Why Career Development Enhances Retention More Than Ever
Author: Victoria Kelleher, XpertHR Lead Survey Specialist
Date: April 14, 2023
The goal of retaining talent underlies a variety of strategic HR initiatives. It drives various decisions that shape the employee experience from onboarding to retirement.
Talent retention has always been a priority for business leaders, but its importance may be amplified now more than ever. In a recent study from Executive Networks, 83% of CHROs reported a significant talent retention problem at their organizations. In fact, nearly a quarter of these respondents said the severity of this issue has prompted the Board of Directors at their organizations to get directly involved.
With the ongoing chaos of the "Great Resignation," this anxiety around retention is understandable. EN's research found that some industries are reporting turnover rates as high as 20%, and turnover has consequences. Replacing an employee has been estimated to cost up to nine months of their salary. When employees leave, there are additional effects that are more difficult to quantify; coworkers left behind sometimes show:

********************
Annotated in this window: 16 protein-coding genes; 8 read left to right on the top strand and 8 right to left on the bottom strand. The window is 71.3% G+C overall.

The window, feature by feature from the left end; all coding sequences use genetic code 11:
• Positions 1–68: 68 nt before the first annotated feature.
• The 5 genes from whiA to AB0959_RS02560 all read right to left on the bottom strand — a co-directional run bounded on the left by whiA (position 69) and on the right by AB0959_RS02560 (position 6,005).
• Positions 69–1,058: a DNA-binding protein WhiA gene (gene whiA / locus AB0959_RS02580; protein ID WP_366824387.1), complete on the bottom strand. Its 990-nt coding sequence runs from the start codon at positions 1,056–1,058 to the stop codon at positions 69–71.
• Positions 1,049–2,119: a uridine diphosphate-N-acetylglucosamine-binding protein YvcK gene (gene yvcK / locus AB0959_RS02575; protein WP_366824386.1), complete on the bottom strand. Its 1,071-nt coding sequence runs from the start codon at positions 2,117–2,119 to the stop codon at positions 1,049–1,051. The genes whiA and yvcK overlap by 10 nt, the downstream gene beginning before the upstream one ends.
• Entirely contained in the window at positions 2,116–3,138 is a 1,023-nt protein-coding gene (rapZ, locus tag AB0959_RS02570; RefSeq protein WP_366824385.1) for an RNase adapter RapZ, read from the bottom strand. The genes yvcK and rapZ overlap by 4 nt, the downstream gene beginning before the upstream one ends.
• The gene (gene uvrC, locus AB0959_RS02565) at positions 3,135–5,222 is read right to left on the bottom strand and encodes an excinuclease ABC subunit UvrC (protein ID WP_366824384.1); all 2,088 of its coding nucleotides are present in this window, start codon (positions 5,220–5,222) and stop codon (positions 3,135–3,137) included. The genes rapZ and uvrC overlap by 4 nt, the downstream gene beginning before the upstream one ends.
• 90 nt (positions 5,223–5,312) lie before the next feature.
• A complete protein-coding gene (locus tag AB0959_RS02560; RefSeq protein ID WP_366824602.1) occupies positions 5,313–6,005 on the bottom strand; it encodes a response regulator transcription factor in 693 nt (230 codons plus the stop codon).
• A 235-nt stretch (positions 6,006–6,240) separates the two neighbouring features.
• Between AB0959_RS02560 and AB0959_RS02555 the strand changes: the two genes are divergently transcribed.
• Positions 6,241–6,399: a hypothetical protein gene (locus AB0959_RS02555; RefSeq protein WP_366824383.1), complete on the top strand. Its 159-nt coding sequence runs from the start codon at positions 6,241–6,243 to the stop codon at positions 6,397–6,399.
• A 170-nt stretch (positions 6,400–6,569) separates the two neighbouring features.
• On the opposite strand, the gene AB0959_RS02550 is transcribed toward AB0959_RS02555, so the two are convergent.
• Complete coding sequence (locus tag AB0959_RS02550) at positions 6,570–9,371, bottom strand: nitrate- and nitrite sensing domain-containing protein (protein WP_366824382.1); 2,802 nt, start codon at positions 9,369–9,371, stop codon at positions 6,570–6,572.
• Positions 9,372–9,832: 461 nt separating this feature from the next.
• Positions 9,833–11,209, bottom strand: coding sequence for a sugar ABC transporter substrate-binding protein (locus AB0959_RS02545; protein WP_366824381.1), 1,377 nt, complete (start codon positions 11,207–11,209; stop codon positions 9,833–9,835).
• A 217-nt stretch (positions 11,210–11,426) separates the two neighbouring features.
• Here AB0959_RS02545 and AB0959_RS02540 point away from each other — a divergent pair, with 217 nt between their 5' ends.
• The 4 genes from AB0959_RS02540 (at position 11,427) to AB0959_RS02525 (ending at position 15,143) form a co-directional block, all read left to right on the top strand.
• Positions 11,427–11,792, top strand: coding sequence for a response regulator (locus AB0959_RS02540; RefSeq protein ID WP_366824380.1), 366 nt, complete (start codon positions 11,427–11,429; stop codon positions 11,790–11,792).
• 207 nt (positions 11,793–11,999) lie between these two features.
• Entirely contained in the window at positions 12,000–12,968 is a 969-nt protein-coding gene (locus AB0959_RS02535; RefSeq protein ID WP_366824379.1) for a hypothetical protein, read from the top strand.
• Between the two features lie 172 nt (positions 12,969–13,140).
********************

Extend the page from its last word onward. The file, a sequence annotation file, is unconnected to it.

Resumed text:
With so much on the line, taking practical steps to increase retention is crucial. But these steps can only be effective if they directly address the reasons employees leave. Although it certainly plays a role, compensation is not the only factor in this decision. In fact, Executive Network's Global CHRO of the Future research found that a lack of career advancement and development opportunities was ranked as a top factor contributing to turnover more often than concerns about compensation.
Various other studies have also highlighted the importance of presenting employees with opportunities for growth and development, or revealed the consequences of failing to do so. For example, a recent report from McKinsey & Company revealed that employees who choose to switch jobs in search of opportunities to develop and leverage their skills end up transitioning to a different company more than 80% of the time.
Career Development Resources
The link between career development and retention is well known. Companies that invest in talent development and mobility tend to have better employee engagement, which translates into greater productivity and, ultimately, higher retention rates.